POPE v. ALLEN

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District Court of Appeal, Fourth District, California.

Edker POPE and Blanche Pope, Plaintiffs and Respondents. v. Fred E. ALLEN and Myrtle M. Allen, Defendants and Appellants.

Civ. 7179.

Decided: March 06, 1964

Thurman & Barrett and Thomas W. Thurman, Santa Ana, for defendants and appellants. Robert A. Eastman, Costa Mesa, for plaintiffs and respondents.

Plaintiffs-respondents, Edker Pope and his wife Blanche Pope, brought this action against defendants-appellants, Fred E. Allen and his wife Myrtle M. Allen, for specific performance and for damages involving a contract for the sale of real property in Orange County. Judgment was in favor of plaintiffs. This appeal comes to us upon a stipulated set of facts: that on February 4, 1960, the defendants were the record owners of the real property described in the complaint; that certain attached documents are photostatic copies of the entire escrow file with Title Insurance and Trust Company of Santa Ana; that said escrow file contains, among other documents, all of the written memoranda contained in the pleadings in the above-entitled action, and by reference said escrow file was incorporated therein and made a part thereof; that the defendants and one Kenneth Edie executed an escrow instruction agreement dated February 4, 1960; that on February 23, 1960, one Frank Medina recorded a lease on the real property, the subject of this action; that on March 9, 1960, Edie nominated the plaintiffs as vestees in said real property; that subsequent to said date of February 23, 1960, upon search of the title to said real property, the title company found the above-mentioned lease on the record against the real property, the subject of this action, and the said Kenneth Edie refused to accept title subject to the effect of said lease upon the record; that about April 5, 1960, another escrow instruction agreement, so dated, was executed by Edie and the defendants in this action, extending the closing date of said escrow until the title to said real property was cleared of the effect of said lease as recorded and dividing the real property into two parcels denominated therein as parcel 1 and parcel 2; that about March 29, 1960, defendants instituted an action in the Superior Court of Orange County for declaratory relief and declaring said lease on the premises to be void and on July 11, 1960 judgment was entered in favor of the plaintiffs, the defendants in this action, against one Francis Medina, declaring said lease to be void; that Medina appealed this action to the District Court of Appeal and it was dismissed on February 17, 1961, thereby clearing title to all parcels of said real property; that on April 11, 1960 and May 11, 1960, Medina and his wife quit-claimed any interest they had in parcel 2 of said real estate as established in the escrow agreement dated April 4, 1960, and on June 6, 1960 the escrow was closed according to its terms on that parcel released, as aforesaid; that about February 24, 1961, a copy of the judgment in action #87412, Orange County, together with a certified copy of remittitur from the District Court of Appeal, was forwarded to the escrow officer with instructions that the defendants in this action were insisting that the escrow as to the remaining parcel 1 be closed at once; that on February 28, 1961, the escrow officer in said escrow wrote a letter to plaintiffs, notifying said plaintiffs that said escrow was then in a condition to be closed, and said letter was received by plaintiffs; that on May 3, 1961, the defendants, acting through their attorney as agent, cancelled the escrow as to the remaining parcel; that on June 1, 1961, plaintiffs tendered a check to the escrow officer for the closing of the escrow file on the parcel unsold in said escrow file; that said escrow officer refused to accept said check since the escrow had been cancelled by the defendants. It was further stipulated by and between the parties that the issues to be determined by the above-entitled court are as follows: (1) Did the escrow agreement of April 4, 1960 extend the time for closing of said escrow to one year from the date of closing parcel 2 in the escrow, namely, June 6, 1960, or did said escrow agreement only extend the time for closing of the escrow until 30 days after the title to parcel 1 in the escrow was clear and ready for closing? (2) Since Kenneth Edie had transferred his rights in the escrow to the plaintiffs prior to the escrow instructions of April 4, 1960, are these escrow instructions effective and binding between the parties?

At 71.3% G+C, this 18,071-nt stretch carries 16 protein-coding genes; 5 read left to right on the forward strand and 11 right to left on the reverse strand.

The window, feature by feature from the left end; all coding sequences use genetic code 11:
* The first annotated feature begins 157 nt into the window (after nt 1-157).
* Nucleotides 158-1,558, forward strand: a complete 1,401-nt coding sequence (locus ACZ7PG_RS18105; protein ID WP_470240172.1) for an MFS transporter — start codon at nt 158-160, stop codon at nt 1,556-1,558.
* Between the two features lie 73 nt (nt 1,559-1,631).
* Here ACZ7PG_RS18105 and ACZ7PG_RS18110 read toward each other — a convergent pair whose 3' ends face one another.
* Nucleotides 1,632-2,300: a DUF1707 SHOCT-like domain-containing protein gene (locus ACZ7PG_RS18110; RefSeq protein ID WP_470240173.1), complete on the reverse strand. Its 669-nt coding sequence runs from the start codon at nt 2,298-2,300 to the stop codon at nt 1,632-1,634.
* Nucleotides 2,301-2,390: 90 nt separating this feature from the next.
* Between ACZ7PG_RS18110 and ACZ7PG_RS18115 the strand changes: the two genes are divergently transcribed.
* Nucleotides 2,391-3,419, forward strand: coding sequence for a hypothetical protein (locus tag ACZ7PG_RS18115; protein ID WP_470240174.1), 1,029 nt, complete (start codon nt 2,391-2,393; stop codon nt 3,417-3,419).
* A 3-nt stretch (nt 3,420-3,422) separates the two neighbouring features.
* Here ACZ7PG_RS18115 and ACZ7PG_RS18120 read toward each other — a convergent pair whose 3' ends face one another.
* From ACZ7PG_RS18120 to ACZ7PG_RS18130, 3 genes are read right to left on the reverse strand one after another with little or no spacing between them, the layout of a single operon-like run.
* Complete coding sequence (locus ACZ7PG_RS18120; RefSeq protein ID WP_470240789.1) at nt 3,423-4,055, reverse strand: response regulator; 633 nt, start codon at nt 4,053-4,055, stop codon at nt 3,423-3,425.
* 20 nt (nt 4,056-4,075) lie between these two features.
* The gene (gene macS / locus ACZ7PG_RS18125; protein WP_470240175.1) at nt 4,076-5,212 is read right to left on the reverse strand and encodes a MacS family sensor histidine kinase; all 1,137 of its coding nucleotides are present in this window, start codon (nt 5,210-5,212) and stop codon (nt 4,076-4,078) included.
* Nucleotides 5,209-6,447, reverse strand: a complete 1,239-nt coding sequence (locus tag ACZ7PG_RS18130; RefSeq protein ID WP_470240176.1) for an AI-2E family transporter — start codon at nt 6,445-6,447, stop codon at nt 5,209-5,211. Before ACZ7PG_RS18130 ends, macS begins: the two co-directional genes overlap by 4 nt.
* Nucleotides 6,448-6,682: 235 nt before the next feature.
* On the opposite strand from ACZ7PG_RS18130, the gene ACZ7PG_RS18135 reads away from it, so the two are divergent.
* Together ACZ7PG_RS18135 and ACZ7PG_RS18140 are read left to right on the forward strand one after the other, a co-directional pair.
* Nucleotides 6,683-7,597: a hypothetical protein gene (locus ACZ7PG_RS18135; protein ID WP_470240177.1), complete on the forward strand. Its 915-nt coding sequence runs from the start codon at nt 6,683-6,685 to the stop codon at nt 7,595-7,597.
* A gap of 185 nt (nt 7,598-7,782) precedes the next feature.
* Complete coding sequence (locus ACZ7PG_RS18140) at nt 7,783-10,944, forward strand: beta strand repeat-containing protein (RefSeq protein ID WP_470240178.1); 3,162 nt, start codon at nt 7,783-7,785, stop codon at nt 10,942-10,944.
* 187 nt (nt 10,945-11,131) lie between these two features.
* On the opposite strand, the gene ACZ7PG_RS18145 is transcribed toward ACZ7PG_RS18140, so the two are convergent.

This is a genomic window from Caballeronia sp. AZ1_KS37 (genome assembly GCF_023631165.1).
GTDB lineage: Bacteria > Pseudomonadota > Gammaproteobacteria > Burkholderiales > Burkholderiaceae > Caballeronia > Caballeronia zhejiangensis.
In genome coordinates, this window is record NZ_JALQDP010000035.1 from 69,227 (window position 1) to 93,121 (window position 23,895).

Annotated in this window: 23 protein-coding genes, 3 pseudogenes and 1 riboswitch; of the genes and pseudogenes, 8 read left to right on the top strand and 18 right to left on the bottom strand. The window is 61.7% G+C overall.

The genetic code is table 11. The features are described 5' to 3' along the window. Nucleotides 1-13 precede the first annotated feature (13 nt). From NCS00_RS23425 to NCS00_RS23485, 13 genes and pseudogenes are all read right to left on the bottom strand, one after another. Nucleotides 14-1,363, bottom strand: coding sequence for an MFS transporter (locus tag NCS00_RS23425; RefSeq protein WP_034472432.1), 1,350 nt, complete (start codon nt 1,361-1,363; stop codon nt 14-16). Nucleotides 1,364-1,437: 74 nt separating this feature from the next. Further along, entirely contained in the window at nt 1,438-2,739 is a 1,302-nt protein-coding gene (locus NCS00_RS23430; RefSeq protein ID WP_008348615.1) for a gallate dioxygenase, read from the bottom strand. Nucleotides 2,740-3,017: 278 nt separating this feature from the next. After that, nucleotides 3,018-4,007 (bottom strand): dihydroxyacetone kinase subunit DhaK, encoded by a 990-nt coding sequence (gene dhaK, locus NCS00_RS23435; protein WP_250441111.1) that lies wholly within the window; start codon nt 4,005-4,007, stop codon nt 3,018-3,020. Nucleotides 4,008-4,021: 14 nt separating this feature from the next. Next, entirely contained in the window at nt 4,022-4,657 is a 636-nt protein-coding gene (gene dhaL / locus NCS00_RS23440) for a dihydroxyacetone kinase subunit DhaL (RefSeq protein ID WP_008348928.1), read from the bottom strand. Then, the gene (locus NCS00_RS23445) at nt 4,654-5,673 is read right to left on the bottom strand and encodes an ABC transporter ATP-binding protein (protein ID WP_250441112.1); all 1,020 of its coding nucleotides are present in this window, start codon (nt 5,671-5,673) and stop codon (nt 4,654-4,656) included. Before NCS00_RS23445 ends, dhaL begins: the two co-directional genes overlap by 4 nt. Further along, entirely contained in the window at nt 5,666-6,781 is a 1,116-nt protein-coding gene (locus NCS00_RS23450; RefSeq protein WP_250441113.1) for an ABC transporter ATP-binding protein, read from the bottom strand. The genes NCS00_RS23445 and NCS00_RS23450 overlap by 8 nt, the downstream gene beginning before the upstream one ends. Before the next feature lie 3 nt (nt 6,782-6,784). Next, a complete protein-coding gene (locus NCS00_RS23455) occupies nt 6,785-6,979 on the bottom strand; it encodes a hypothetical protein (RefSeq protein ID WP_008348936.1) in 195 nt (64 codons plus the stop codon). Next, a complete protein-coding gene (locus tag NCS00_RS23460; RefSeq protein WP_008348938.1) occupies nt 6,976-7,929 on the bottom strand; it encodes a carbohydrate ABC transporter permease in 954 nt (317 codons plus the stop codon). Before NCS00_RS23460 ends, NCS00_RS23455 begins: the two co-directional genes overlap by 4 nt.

It was further agreed that Robert A. Eastman, if called as a witness in the trial of the action, would testify that as an attorney for Kenneth Edie, on April 5, 1960, he met with Mr. and Mrs. Fred Allen and their attorney Thomas W. Thurman at the title company office for the purpose of having amended escrow instructions prepared, to provide for an extension of said escrow to give the sellers an opportunity to clear the title to the property from the effect of a lease which appeared of record; that for such purpose the property was divided into two parcels, designated as parcel 1 and parcel 2, in order that in the event that either parcel was released from the effect of said lease the same could then be transferred and that the escrow would remain open for the clearance of the title to the remaining parcel. Eastman suggested that a final termination date for the escrow be established in order that said escrow and the parties would not be bound for an indeterminate period of time and that after discussion the amended instructions were written to provide that: